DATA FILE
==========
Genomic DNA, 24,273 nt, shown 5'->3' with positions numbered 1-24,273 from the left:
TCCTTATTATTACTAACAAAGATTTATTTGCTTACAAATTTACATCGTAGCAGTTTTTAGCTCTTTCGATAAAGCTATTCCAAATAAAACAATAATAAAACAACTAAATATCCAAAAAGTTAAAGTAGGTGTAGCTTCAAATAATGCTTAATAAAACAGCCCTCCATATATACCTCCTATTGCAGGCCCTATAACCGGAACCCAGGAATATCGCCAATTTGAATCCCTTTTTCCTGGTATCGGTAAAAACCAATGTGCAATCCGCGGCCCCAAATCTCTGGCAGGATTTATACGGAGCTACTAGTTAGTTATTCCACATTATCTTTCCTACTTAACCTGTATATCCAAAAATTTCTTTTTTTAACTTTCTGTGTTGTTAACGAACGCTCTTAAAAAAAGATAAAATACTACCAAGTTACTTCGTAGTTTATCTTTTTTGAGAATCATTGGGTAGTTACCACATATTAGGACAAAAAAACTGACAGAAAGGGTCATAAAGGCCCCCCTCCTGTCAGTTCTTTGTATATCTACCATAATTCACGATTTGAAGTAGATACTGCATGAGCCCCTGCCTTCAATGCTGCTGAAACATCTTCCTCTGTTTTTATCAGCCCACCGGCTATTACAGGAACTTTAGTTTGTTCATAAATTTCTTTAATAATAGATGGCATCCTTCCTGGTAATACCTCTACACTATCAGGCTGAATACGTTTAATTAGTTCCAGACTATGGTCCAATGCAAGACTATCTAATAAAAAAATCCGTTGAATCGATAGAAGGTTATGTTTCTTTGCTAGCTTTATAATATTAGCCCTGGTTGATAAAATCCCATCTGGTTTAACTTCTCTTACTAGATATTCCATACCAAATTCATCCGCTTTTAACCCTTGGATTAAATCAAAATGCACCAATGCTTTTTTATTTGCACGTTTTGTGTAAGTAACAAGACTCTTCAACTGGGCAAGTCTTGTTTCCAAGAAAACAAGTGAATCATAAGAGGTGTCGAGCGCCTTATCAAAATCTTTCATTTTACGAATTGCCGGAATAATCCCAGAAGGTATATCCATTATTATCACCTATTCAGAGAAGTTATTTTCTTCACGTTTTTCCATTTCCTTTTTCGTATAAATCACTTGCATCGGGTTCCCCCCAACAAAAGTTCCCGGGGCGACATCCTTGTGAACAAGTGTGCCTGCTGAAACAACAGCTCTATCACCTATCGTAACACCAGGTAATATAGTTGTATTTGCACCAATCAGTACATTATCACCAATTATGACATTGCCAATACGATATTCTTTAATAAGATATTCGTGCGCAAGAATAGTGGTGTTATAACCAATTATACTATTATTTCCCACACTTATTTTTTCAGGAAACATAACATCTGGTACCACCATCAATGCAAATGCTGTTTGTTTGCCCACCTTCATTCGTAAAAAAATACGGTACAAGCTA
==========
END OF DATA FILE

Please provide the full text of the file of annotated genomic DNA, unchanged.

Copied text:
Genomic DNA, 24,273 nt, shown 5'->3' with positions numbered 1-24,273 from the left:
TCCTTATTATTACTAACAAAGATTTATTTGCTTACAAATTTACATCGTAGCAGTTTTTAGCTCTTTCGATAAAGCTATTCCAAATAAAACAATAATAAAACAACTAAATATCCAAAAAGTTAAAGTAGGTGTAGCTTCAAATAATGCTTAATAAAACAGCCCTCCATATATACCTCCTATTGCAGGCCCTATAACCGGAACCCAGGAATATCGCCAATTTGAATCCCTTTTTCCTGGTATCGGTAAAAACCAATGTGCAATCCGCGGCCCCAAATCTCTGGCAGGATTTATACGGAGCTACTAGTTAGTTATTCCACATTATCTTTCCTACTTAACCTGTATATCCAAAAATTTCTTTTTTTAACTTTCTGTGTTGTTAACGAACGCTCTTAAAAAAAGATAAAATACTACCAAGTTACTTCGTAGTTTATCTTTTTTGAGAATCATTGGGTAGTTACCACATATTAGGACAAAAAAACTGACAGAAAGGGTCATAAAGGCCCCCCTCCTGTCAGTTCTTTGTATATCTACCATAATTCACGATTTGAAGTAGATACTGCATGAGCCCCTGCCTTCAATGCTGCTGAAACATCTTCCTCTGTTTTTATCAGCCCACCGGCTATTACAGGAACTTTAGTTTGTTCATAAATTTCTTTAATAATAGATGGCATCCTTCCTGGTAATACCTCTACACTATCAGGCTGAATACGTTTAATTAGTTCCAGACTATGGTCCAATGCAAGACTATCTAATAAAAAAATCCGTTGAATCGATAGAAGGTTATGTTTCTTTGCTAGCTTTATAATATTAGCCCTGGTTGATAAAATCCCATCTGGTTTAACTTCTCTTACTAGATATTCCATACCAAATTCATCCGCTTTTAACCCTTGGATTAAATCAAAATGCACCAATGCTTTTTTATTTGCACGTTTTGTGTAAGTAACAAGACTCTTCAACTGGGCAAGTCTTGTTTCCAAGAAAACAAGTGAATCATAAGAGGTGTCGAGCGCCTTATCAAAATCTTTCATTTTACGAATTGCCGGAATAATCCCAGAAGGTATATCCATTATTATCACCTATTCAGAGAAGTTATTTTCTTCACGTTTTTCCATTTCCTTTTTCGTATAAATCACTTGCATCGGGTTCCCCCCAACAAAAGTTCCCGGGGCGACATCCTTGTGAACAAGTGTGCCTGCTGAAACAACAGCTCTATCACCTATCGTAACACCAGGTAATATAGTTGTATTTGCACCAATCAGTACATTATCACCAATTATGACATTGCCAATACGATATTCTTTAATAAGATATTCGTGCGCAAGAATAGTGGTGTTATAACCAATTATACTATTATTTCCCACACTTATTTTTTCAGGAAACATAACATCTGGTACCACCATCAATGCAAATGCTGTTTGTTTGCCCACCTTCATTCGTAAAAAAATACGGTACAAGCTA